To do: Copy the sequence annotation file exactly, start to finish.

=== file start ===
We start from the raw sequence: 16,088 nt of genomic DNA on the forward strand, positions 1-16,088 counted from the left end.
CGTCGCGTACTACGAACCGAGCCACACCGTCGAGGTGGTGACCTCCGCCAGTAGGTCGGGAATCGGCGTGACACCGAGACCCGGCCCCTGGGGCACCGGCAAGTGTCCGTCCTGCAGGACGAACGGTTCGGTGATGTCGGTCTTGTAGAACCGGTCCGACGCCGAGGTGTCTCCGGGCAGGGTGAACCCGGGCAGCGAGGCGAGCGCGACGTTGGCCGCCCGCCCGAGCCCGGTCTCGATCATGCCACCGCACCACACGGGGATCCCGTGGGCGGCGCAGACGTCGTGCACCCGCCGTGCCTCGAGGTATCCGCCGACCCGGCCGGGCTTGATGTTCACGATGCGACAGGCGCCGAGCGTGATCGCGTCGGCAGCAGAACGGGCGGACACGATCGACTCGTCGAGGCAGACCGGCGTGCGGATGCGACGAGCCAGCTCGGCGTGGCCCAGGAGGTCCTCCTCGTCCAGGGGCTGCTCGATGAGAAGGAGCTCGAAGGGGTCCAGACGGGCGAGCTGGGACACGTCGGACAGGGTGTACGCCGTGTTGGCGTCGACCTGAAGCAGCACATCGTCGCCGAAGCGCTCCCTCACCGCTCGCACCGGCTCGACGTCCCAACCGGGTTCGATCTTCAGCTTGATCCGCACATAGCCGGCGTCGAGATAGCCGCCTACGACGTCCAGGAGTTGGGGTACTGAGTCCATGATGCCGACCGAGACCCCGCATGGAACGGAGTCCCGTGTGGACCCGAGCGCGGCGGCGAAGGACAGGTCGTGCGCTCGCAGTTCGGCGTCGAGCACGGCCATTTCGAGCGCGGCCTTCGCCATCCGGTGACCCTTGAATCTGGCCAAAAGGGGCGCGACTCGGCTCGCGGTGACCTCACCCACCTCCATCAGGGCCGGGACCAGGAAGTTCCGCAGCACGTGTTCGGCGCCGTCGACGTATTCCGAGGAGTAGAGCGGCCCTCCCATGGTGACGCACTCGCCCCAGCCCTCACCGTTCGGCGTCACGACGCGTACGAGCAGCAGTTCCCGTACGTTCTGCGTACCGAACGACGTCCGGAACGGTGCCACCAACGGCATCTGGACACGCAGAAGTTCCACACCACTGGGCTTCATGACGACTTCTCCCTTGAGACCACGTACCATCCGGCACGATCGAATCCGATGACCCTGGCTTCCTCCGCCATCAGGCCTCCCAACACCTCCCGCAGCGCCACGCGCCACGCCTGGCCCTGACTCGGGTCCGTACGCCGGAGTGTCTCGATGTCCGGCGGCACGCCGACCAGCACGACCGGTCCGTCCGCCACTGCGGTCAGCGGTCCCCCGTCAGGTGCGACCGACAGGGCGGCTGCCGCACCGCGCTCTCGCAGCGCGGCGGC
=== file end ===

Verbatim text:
We start from the raw sequence: 16,088 nt of genomic DNA on the forward strand, positions 1-16,088 counted from the left end.
CGTCGCGTACTACGAACCGAGCCACACCGTCGAGGTGGTGACCTCCGCCAGTAGGTCGGGAATCGGCGTGACACCGAGACCCGGCCCCTGGGGCACCGGCAAGTGTCCGTCCTGCAGGACGAACGGTTCGGTGATGTCGGTCTTGTAGAACCGGTCCGACGCCGAGGTGTCTCCGGGCAGGGTGAACCCGGGCAGCGAGGCGAGCGCGACGTTGGCCGCCCGCCCGAGCCCGGTCTCGATCATGCCACCGCACCACACGGGGATCCCGTGGGCGGCGCAGACGTCGTGCACCCGCCGTGCCTCGAGGTATCCGCCGACCCGGCCGGGCTTGATGTTCACGATGCGACAGGCGCCGAGCGTGATCGCGTCGGCAGCAGAACGGGCGGACACGATCGACTCGTCGAGGCAGACCGGCGTGCGGATGCGACGAGCCAGCTCGGCGTGGCCCAGGAGGTCCTCCTCGTCCAGGGGCTGCTCGATGAGAAGGAGCTCGAAGGGGTCCAGACGGGCGAGCTGGGACACGTCGGACAGGGTGTACGCCGTGTTGGCGTCGACCTGAAGCAGCACATCGTCGCCGAAGCGCTCCCTCACCGCTCGCACCGGCTCGACGTCCCAACCGGGTTCGATCTTCAGCTTGATCCGCACATAGCCGGCGTCGAGATAGCCGCCTACGACGTCCAGGAGTTGGGGTACTGAGTCCATGATGCCGACCGAGACCCCGCATGGAACGGAGTCCCGTGTGGACCCGAGCGCGGCGGCGAAGGACAGGTCGTGCGCTCGCAGTTCGGCGTCGAGCACGGCCATTTCGAGCGCGGCCTTCGCCATCCGGTGACCCTTGAATCTGGCCAAAAGGGGCGCGACTCGGCTCGCGGTGACCTCACCCACCTCCATCAGGGCCGGGACCAGGAAGTTCCGCAGCACGTGTTCGGCGCCGTCGACGTATTCCGAGGAGTAGAGCGGCCCTCCCATGGTGACGCACTCGCCCCAGCCCTCACCGTTCGGCGTCACGACGCGTACGAGCAGCAGTTCCCGTACGTTCTGCGTACCGAACGACGTCCGGAACGGTGCCACCAACGGCATCTGGACACGCAGAAGTTCCACACCACTGGGCTTCATGACGACTTCTCCCTTGAGACCACGTACCATCCGGCACGATCGAATCCGATGACCCTGGCTTCCTCCGCCATCAGGCCTCCCAACACCTCCCGCAGCGCCACGCGCCACGCCTGGCCCTGACTCGGGTCCGTACGCCGGAGTGTCTCGATGTCCGGCGGCACGCCGACCAGCACGACCGGTCCGTCCGCCACTGCGGTCAGCGGTCCCCCGTCAGGTGCGACCGACAGGGCGGCTGCCGCACCGCGCTCTCGCAGCGCGGCGGC